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Queen Mathilde: “I’m a strict mother”

Queen Mathilde has given a rare interview in connection with the final of the Queen Elisabeth Competition Violin 2019. In the exclusive interview with Canvas, Her Majesty talked about her love of music, her four children and the close relationship she had with Queen Fabiola.

On Saturday evening, the laureates of the prestigious Queen Elisabeth Competition Violin 2019 were announced. As Honorary President of the Competition, Queen Mathilde gave an exclusive interview to Canvas about her work for the world famous contest. Over the past weeks, the Queen has often attended the various sessions of the Competition. In the final week, she even spent each evening at the Royal Lodge of the Bozar.

As a young girl, Queen Mathilde discovered her great passion for music. As a trained pianist herself, Her Majesty became acquainted with the Queen Elisabeth Competition as a student. After her marriage to then Prince Philippe, Mathilde often accompanied her aunt-in-law Queen Fabiola, who was the former Honorary President of the Queen Elisabeth Competition. The Queen has fond memories of those times as she revealed: “She had so much experience, and I have listened to her advise. It was a very beautiful experience. (…) She (Queen Fabiola) was so passionate about it (the competition), and she had such an imagination. (…) Sometimes it was hard to stop talking in the lodge. A challenge to stay silent.”

Her Majesty is determined to continue the legacy of the late Queen Fabiola. Queen Mathilde said: “I really want to encourage music with young people. I try to do this, for example, through my foundation (Queen Mathilde Fund) to introduce music to vulnerable children. These vulnerable youngsters can find recognition, a positive recognition in the music. I also want to support music by visiting conservatories and by being present at the different sessions of the Queen Elisabeth Competition.”

The Queen was also asked about the importance of the Queen Elisabeth Competition that is known worldwide as one of the most prestigious music contests in the world. About this, she said: “It is very unique for our country, and it is also unique worldwide. It really are the best players that come here, laureates from all over the world who come here for several weeks. Also, the judges are experts from all over the world. It is good for the reputation of our country.”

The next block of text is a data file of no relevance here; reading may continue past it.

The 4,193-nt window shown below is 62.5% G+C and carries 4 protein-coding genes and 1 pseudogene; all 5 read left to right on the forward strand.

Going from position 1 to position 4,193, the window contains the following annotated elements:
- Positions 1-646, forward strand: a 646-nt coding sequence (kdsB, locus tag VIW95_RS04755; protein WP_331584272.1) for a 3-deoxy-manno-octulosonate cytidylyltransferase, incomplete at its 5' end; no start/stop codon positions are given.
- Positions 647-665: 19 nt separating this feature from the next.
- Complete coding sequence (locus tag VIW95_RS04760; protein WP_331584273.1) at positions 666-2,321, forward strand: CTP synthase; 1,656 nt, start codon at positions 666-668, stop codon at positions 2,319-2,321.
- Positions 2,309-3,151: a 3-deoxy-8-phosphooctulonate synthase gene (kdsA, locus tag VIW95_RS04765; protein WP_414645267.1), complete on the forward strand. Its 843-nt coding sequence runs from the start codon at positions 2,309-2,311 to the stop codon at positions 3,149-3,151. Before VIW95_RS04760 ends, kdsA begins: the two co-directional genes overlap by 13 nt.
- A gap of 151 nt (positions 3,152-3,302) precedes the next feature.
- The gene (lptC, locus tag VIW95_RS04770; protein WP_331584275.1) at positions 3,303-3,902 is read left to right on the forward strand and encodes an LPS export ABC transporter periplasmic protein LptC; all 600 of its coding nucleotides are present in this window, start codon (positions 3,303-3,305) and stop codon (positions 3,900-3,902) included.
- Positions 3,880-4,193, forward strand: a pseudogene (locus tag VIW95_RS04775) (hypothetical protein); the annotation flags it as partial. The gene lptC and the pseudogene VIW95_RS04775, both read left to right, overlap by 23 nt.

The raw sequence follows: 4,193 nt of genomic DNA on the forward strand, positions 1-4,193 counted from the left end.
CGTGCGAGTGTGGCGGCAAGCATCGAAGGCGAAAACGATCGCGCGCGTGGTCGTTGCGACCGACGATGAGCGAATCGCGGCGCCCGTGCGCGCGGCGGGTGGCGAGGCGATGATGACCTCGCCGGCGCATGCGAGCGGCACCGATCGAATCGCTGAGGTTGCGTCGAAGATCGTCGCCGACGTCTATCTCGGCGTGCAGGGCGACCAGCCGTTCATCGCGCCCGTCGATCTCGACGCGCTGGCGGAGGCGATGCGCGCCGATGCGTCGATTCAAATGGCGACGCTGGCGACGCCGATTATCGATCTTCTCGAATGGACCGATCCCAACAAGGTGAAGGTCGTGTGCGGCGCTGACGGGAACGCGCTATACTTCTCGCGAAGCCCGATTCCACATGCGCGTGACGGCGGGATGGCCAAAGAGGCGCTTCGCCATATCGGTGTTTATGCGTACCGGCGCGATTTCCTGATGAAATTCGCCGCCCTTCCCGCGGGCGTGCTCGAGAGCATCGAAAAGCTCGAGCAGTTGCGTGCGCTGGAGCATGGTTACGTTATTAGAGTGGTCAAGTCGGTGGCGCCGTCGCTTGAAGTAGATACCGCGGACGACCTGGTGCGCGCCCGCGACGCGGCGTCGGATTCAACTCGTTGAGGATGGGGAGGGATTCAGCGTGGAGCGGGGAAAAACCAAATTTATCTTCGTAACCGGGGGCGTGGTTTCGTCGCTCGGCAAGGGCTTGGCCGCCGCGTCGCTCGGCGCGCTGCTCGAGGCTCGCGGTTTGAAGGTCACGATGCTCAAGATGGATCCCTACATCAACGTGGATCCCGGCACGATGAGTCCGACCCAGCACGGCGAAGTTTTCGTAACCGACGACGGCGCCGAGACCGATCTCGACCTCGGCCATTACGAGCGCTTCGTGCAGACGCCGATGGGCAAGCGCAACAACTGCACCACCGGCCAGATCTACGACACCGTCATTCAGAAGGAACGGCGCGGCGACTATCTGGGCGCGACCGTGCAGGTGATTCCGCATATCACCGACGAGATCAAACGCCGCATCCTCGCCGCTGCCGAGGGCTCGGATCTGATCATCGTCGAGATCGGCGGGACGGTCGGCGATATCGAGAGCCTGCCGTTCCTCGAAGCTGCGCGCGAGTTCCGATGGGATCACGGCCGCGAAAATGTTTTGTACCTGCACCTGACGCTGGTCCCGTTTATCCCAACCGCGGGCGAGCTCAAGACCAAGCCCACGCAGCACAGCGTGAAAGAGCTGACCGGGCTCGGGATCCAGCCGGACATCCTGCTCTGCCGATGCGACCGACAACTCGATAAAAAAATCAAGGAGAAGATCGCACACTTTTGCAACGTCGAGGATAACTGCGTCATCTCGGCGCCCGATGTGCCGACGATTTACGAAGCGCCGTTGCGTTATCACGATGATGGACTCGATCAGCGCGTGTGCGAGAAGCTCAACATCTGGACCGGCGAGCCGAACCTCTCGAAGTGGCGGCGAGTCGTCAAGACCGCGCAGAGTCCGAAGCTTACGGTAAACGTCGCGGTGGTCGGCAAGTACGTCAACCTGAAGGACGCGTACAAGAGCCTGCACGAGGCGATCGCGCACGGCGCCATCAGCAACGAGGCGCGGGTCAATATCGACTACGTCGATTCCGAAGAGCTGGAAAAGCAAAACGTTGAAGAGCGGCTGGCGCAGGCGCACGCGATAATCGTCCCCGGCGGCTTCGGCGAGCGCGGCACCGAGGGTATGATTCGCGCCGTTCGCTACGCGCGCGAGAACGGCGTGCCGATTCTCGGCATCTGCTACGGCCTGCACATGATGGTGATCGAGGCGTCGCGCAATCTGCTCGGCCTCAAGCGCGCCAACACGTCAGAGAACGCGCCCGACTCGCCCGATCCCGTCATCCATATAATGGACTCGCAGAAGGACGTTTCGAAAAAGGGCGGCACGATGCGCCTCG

Music is also a passion that she has passed along to her four children. In the recent interview, Queen Mathilde said: “They all have a love for music.” Her oldest daughter, Princess Elisabeth, and oldest son, Prince Gabriël, play the piano. Her other son, Prince Emmanuel, plays the saxophone, an instrument that was invented by the Belgian Adolphe Sax in the 1840s. Queen Mathilde brought along her youngest daughter, Princess Eléonore, to two sessions of the Queen Elisabeth Competition this year. The 11-year old Princess plays the violin.

Coming along with their mother to a classical music competition is not an obligation for the children, Queen Mathilde revealed. She said: “They are asking to come along. Eléonore came along yesterday. She plays the violin well. (…) She really insisted on staying (until the end), but I said no, I’m sorry I might be a strict mother but she had to go to bed. However, she follows the competition closely, on television and YouTube. And I think it’s important that they have a love for music.”

After the interview, Queen Mathilde also had a burning question for the interviewer as she asked: “Are you never afraid to fall out of your lodge?” The Queen was worried as the presenter of the Competition is often seated at the edge of the lodge to be able to have a good view of the room.

The Queen Elisabeth Competition was founded in 1937 by Queen Elisabeth of the Belgians and her friend, the sublime violin player, Eugène Ysaÿe. The two friends wanted to establish an international violin competition, but due to World War II, it was only in 1937 that the first Eugène Ysaÿ Competition was held. Due to the war and the subsequent economic hardship, it took until 1950 for the prestigious competition to be relaunched. The competition was renamed the Queen Elisabeth Competition that same year. The Queen Elisabeth Competition has four disciplines: violin, piano, cello and voice. Every year another discipline is played with this year being the 19th violin session.

Queen Elisabeth passed on the Honorary Presidency to Queen Fabiola who was its President for 49 years. In 2013, it was Queen Fabiola’s time to pass on the Honorary Presidency to Queen Mathilde.

About author

Laura is from Belgium and has a passion for all things royal. She is Europe Correspondent for Royal Central since October 2016 and has contributed to other news websites. In her daily life she is a fulltime student in EU-politics and political communication.